Sunday, 1 September 2013

Maintenance Update

Monday 26th:
Eleven black bottoms.

Eleven primed tops.

Carpo had told me that he wanted to work on boiler-related issues on 2807, including change over the steam valves and fir the new square-section springs.  Carpo was actually driving.  Breweries sprang to mind.

Gil & Fred took the opportunity to pack up the spare scaffolding and cart it off to Winchcombe, where they played with the siphon restoration.  Also there were, Ann & Colin, John Tyler (the roofing material had been delivered) and John Giles.

Meanwhile, Bruce applied top coat to 7 of the 11 chairs, having mistakenly assumed the four lighter green (GNR & LNER) were in top coat already.  Then the two of us cleaned up a further 8 chairs, and Bruce blacked their bottoms, too.

John Mayell was working with P-Way replacing rotten sleepers on the main line, so he popped in to collect a black boot scraper that he had ordered.  Casually, he mentioned that if ever we came across a January 1947 one, he'd like it.  I searched the GWR pile (1947 would be GWR, or possibly LMS/LNER but we have very few of those) and found none.  However, Bruce checked the unsorted pile of recent deliveries and ... ;-)

Upon the point of departing, we had a visit and a further request for a 1944 boot scraper.  I laughed (expecting to get a specific year is a tad hopeful).  Bruce checked the stock in the TPO, and there was no 1944 ready.  I said it would be GWR if we had one, and once more began sorting through the pile of ("raw") GWR chairs.  Would you believe it?  The very last one that I turned over was 1944!  Lucky old David Mansfield!

Lettering completed on GWR & BR (crimson) chairs.  Chairs with (dry) black bottoms inverted & sorted in case the Saturday chaps have chance to paint some tops.

Report from David:
We had a team working to repair the crack in the left hand running board support angle. This had been noted by one of the crews some time ago. I arrived and began removing the dome headed bolts and nuts which I had previously loosened and re-tightened. I was joined by Ray, who offered to assist and then by Matthew. Gilbert and Bruce also arrived and joined in.

The bolts were all removed, including some stubborn ones, which succumbed to a pair of mole grips with someone standing on them, whilst someone else turned the nut beneath. One particularly awkward one was half hidden by the firebox cladding, so this had its head removed with an angle grinder and then knocked through. Needless to say, this one was not replaced, but there are plenty others to fasten the plate. The oiling box and lamp support were also removed to release the plate completely. Unfortunately it could not be removed completely, as the splasher was caught by the wheel flange, so we had to settle for lifting it up as far as possible and supporting it with blocks of wood. Shaun, who hovered off and on all day, assisted with this part, as it was quite heavy.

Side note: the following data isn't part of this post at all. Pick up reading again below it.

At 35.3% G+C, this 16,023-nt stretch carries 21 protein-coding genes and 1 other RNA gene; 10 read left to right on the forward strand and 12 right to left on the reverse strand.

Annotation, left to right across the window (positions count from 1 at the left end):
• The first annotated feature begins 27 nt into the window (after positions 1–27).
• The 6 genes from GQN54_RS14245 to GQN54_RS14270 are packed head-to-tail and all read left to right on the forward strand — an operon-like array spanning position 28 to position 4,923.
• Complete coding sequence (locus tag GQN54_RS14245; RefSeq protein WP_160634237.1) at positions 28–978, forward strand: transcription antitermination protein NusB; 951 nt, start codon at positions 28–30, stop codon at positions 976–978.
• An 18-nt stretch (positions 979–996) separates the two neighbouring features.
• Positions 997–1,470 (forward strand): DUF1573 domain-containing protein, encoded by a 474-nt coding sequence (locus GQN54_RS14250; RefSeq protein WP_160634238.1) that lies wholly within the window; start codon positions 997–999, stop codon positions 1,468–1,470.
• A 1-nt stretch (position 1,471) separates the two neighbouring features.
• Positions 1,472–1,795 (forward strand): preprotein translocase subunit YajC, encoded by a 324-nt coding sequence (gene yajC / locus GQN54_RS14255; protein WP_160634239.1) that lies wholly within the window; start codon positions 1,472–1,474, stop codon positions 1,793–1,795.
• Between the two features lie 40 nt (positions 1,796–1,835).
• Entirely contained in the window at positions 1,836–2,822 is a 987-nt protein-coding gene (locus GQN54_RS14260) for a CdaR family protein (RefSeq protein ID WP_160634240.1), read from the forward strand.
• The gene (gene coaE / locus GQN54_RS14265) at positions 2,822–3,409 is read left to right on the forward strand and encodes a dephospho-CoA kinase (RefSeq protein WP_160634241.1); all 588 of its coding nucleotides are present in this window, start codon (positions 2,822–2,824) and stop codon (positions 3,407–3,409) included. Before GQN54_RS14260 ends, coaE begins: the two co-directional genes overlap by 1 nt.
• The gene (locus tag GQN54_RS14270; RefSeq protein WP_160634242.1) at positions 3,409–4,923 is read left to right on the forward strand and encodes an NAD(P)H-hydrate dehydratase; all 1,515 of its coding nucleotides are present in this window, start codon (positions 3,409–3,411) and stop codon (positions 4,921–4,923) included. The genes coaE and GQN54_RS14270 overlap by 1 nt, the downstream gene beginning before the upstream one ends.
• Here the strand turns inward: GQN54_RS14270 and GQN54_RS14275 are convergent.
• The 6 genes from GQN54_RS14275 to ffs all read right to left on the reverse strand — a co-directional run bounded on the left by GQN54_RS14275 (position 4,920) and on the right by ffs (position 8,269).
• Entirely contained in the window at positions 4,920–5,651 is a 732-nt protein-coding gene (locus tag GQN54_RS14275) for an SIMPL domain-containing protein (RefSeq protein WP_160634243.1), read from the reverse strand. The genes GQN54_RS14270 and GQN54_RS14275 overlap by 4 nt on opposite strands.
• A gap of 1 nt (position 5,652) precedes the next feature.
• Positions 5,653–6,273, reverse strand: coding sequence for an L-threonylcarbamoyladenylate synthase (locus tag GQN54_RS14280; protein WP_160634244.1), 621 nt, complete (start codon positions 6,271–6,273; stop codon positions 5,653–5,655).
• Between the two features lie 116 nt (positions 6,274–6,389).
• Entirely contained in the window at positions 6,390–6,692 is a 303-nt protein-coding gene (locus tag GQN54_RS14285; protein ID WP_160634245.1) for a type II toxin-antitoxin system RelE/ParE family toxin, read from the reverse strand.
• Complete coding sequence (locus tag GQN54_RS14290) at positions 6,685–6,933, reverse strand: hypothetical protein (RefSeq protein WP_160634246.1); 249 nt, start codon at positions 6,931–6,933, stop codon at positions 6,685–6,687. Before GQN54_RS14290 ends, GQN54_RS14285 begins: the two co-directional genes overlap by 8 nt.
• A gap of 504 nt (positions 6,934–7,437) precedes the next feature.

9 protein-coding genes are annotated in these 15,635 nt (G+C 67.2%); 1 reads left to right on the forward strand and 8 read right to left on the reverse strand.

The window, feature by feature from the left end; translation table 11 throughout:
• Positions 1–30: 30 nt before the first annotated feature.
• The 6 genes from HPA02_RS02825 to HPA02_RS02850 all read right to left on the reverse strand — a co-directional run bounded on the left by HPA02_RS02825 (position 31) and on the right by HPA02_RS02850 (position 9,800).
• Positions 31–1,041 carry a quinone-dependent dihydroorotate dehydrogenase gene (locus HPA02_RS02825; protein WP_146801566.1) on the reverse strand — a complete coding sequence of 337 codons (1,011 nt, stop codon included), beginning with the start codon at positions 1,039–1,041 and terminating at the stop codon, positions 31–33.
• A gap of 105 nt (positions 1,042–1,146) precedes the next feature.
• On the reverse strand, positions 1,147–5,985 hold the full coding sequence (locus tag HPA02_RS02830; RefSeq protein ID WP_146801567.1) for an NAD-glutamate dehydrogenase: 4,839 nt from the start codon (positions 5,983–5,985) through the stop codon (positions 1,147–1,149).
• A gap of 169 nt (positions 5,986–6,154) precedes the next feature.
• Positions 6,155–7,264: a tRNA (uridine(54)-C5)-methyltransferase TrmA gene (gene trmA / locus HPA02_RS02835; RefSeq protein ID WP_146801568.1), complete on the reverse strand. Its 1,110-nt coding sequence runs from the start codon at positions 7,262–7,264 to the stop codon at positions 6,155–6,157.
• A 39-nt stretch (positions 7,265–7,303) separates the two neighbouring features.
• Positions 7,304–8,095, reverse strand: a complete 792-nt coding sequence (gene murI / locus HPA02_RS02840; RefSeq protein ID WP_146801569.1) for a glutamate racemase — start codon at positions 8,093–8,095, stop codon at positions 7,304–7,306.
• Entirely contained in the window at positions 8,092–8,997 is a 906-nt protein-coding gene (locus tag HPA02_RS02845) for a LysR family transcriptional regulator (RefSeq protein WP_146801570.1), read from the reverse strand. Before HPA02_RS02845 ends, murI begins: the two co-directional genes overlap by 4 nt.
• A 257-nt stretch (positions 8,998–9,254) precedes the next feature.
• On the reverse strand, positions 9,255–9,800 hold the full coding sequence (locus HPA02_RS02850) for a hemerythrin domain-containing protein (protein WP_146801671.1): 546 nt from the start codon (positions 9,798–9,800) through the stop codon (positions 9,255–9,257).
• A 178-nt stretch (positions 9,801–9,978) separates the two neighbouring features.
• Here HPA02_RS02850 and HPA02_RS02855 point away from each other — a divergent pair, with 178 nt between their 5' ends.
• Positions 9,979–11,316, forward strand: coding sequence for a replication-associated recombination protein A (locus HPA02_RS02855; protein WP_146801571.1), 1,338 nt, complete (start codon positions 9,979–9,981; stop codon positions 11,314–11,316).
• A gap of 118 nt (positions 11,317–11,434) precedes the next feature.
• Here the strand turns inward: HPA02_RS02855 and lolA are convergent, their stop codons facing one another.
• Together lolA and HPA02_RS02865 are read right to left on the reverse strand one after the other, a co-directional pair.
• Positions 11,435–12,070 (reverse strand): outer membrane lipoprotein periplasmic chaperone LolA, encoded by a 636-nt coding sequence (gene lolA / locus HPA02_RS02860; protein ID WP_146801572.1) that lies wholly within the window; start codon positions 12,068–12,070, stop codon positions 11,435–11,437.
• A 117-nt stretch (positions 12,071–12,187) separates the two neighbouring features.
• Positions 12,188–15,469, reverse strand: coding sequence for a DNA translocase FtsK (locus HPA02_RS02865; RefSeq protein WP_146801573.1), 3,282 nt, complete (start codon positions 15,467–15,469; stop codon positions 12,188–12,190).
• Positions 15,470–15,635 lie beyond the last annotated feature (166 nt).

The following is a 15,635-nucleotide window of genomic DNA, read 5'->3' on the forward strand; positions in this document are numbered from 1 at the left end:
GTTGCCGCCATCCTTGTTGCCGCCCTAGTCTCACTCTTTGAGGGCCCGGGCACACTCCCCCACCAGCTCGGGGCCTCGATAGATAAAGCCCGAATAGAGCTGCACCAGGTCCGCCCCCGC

Bruce then settled down to renovate all the nuts and bolts so they would refit easily. Ray and Matthew went to do other things and Gilbert did some work on the tender, not quite sure what. I ground out the crack and welded it, finally grinding it back to the original profile. Ray took some pictures for the blog. The strange thing about the crack is that it went from the edge of the angle to the bolt hole, then continued on the same line from the other side of the hole. Holes are usually drilled to stop cracks, and they don’t usually continue across holes. I have a suspicion that the crack might have been there in the original plate in some form, then opened up more subsequently – we will never know!

The welding complete, a coat of black paint was applied and a green dab where I caught the bottom of the firebox with the angle grinder (sorry Geof). It was all put together again, with Ray and Matthew helping. We put copper grease on the bolt threads in case it has to come off again in the future. The bolt heads were painted black and all was cleared up. Gilbert left before the rest of us to rejoin Fred at Winchcombe, where he had been working on the Siphon.

Took the last 6 chairs from Winchcombe to Todders.  Had to remove two loco buffers blocking the path to the TPO before I could get there with the trolley!  Noted that no one had had time to paint any chairs on Saturday.  Fitted brushes to 4 BR(W) and 3 BR (crimson).  Fed the mouse.  Collected money for 4 boot scrapers from the F&W.

2807 is rostered to be in service on Tuesday, Wednesday, Thursday, Saturday and Sunday this week.



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